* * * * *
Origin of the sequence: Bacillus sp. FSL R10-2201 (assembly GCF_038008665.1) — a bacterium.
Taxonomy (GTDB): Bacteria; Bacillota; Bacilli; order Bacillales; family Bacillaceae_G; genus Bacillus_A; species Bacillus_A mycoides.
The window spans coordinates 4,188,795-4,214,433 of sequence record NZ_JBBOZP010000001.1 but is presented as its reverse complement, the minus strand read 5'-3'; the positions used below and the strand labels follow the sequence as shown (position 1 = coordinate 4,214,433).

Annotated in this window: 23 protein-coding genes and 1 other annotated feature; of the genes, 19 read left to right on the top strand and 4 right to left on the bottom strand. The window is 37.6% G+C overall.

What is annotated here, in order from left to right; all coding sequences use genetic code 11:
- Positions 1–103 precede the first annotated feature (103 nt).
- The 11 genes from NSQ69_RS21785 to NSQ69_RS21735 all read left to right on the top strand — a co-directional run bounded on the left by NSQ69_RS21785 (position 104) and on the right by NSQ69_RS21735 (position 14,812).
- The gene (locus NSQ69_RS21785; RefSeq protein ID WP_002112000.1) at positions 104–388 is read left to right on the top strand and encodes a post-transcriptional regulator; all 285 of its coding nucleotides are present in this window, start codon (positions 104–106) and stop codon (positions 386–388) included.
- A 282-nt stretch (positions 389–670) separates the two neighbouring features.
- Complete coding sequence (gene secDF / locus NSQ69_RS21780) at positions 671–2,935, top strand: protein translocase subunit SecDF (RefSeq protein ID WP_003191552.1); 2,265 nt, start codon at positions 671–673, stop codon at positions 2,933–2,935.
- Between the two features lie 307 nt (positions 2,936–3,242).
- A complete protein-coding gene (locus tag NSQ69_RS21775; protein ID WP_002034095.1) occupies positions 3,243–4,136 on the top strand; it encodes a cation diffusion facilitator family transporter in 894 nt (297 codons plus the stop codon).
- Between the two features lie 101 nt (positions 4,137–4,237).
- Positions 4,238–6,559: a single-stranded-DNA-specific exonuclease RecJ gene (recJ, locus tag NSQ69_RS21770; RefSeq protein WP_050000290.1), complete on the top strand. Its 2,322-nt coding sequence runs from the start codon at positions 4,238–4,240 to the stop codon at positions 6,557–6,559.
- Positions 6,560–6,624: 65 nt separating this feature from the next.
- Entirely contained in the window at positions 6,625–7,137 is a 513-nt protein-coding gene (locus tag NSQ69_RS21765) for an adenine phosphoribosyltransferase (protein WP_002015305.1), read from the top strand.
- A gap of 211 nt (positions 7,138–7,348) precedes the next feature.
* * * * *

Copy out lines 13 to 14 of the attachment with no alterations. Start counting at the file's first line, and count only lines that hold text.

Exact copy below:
- Between the two features lie 101 nt (positions 4,137–4,237).
- Positions 4,238–6,559: a single-stranded-DNA-specific exonuclease RecJ gene (recJ, locus tag NSQ69_RS21770; RefSeq protein WP_050000290.1), complete on the top strand. Its 2,322-nt coding sequence runs from the start codon at positions 4,238–4,240 to the stop codon at positions 6,557–6,559.